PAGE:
Watch: PJ Harvey completes 'England' video project, 12 clips for 12 songs

Watch: PJ Harvey completes 'England' video project, 12 clips for 12 songs

Watch every video, including the last and latest 'All and Everyone'

I've already given my two cents about PJ Harvey's excellent "Let England Shake" album. Now it's time to revisit those songs, in video form.

Accompanying videos for all 12 of "Shake's" songs have now been released, the latest and last including "All and Everyone." Each were shot by Seamus Murphy, whose usual gig is battlefield photographer.

There's a weird serenity and slow-motion to each of the videos, with colors poking out of landscapes, creases in people's faces and blank-faced participation from Harvey and her bandmates themselves. It's was obviously a massive undertaking, with beautiful and brave results.

"Let England Shake" was released earlier this year. Watch all the videos below...

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<p>Beirut's Zach Condon</p>

Beirut's Zach Condon

Interview: Beirut sets sights on 'Bombay Beach,' new album this summer

Zach Condon on New Englander clichés and taking the ukelele more seriously

If you want a little flavor of things to come from Beirut, look West, to “Bombay Beach.”

 The film, titled after the California community of the same name, features new and old music from Beirut mastermind Zach Condon. Prior this full-length feature, the movie’s director Alma Har’el helmed several music videos, including a trio for Beirut.
 
“Bombay Beach” is a gem of a documentary, interspersed with choreographed dance number set to music – a hybrid, really, which is also an apt descriptor for the music of Beirut. Ever since Condon burst independently onto the scene in 2006, he’s combined elements of folk, banda, early pop, gypsy and Eastern European musics, carnival, big band, mariachi and more. He made it onto the map, in part, because his music is drawn from it.
 
Speaking to me from his home in Brooklyn, Condon says that Har’el wanted to collaborate because “she found the beaten-down landscape [of Bombay Beach] to fit my music quite well, and all the dreamy-eyed wandering of the people who live in the desert there.”
 
“Sometimes I’m more affected by places that I haven’t been to,” Condon says, offering that he actually never visited the impoverished former "beach” town. For instance, he credits his “wild imagination” for what he wrote on his first album, 2006’s “Gulag Orkestar,” inspired by a backpacking trip to Europe that he took in his head. Furthermore, his upbringing in New Mexico informs the sparseness and Southwesternly appeal of his previous tracks. (He did, of course, go on a trip, to Europe and then some.)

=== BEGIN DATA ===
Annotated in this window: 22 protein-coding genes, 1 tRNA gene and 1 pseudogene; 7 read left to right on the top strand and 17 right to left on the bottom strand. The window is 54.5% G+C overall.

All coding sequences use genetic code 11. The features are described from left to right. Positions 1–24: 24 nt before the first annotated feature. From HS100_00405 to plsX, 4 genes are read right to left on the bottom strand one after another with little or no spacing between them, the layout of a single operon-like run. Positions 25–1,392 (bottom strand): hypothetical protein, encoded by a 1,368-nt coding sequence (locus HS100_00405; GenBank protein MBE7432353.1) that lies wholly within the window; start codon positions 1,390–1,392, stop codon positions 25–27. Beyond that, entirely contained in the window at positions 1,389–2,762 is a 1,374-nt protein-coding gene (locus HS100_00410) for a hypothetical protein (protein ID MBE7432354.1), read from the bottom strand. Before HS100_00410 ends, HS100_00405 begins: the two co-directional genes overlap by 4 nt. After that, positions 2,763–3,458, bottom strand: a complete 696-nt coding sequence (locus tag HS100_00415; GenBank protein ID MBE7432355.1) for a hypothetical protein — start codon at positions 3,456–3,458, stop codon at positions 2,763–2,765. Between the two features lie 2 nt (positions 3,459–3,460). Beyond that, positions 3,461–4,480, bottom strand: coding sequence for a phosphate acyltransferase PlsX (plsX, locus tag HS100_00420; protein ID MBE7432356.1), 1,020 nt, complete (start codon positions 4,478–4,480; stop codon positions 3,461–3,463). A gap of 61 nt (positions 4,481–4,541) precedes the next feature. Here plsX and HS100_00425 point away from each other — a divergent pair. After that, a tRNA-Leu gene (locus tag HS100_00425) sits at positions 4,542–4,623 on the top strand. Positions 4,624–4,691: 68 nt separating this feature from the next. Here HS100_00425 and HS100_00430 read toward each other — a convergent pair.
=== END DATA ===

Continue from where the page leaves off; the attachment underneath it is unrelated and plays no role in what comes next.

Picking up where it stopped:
But now that the 25-year-old songwriter has been around the world with his subsequent albums and releases like 2007’s “The Flying Club Cup” and the Realpeople electronic sketches, he’s looking “inward” for his next, post-“Bombay” effort.

[More after the jump...]
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<p>M. Ward</p>

M. Ward

Interview: M. Ward's return to solo after She & Him, Monsters of Folk

Singer-songwriter reveals future plans with Zooey Deschanel, Carlos Forster, the lonely stage

“2010 is the year of me,” M. Ward says, calling from his homebase in Portland, Ore. “Oh, man, it’s 2011, isn’t it? I mean 2011. This is my year.”

It’s understandable why the little matter of what year it is could disorient the singer-songwriter. Ward’s last couple have included a whirlwind of releases, tours and one-offs, including two albums with Zooey Deschanel in pop-rock project She & Him, one with Monsters of Folk, soundtrack work on forthcoming film “Winnie the Pooh” and helming production for For Stars’ Carlos Forster’s solo set. The 37-year-old’s last solo set, 2009’s “Hold Time,” was a much larger-scale, band-oriented affair with guests like Grandaddy’s Jason Lytle, Deschanel, DeVotchKa’s Tom Hagerman and Lucinda Williams.
 
So, Matt Ward is due for a little “me” time.
 
Which explains, in part, why he’s plotted a series of solo shows, featuring only him and his guitar on his own songs, starting in May. First, he’ll be christening the newly redesigned Crystal Hotel in Portland with a trio of back-to-back dates, then a European stretch of dates, then opening for Monsters of Folk cohort Conor Oberst and his band Bright Eyes, then crowning things off at the Newport Folk Festival.
 
[More after the jump...]
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<p>Jennifer Lopez and friend</p>

Jennifer Lopez and friend

Watch: All Jennifer Lopez, no Lil Wayne in 'I'm Into You' music video

The 'American Idol' judge debuts her latest creation on the 'Today' show

Because this blog lately has turned into J-Lo News Central, we might as well turn our eyes to the further simplicities of the "American Idol" judge's newest musical endeavors.

Case in point, the latest video for her "I'm Into You." Not only is there next to no effort exerted for the sticky, gummy, catchy chorus, but the video concept probably took about 10 seconds to explain.

Jennifer Lopez is featured writing in the water on a sandy beach in Mexico (in an impractical swimsuit cover-up, no less). Jennifer Lopez posing like a model on some stairs. Jennifer Lopez delightfully descending the steps of Chichen Itza in the Yucatan. Here's one where she has hair like Shakira. Throw a really hot guy (who is not her husband or FEATURED RAPPER Lil Wayne) (William Levy, yowzers) into the mix.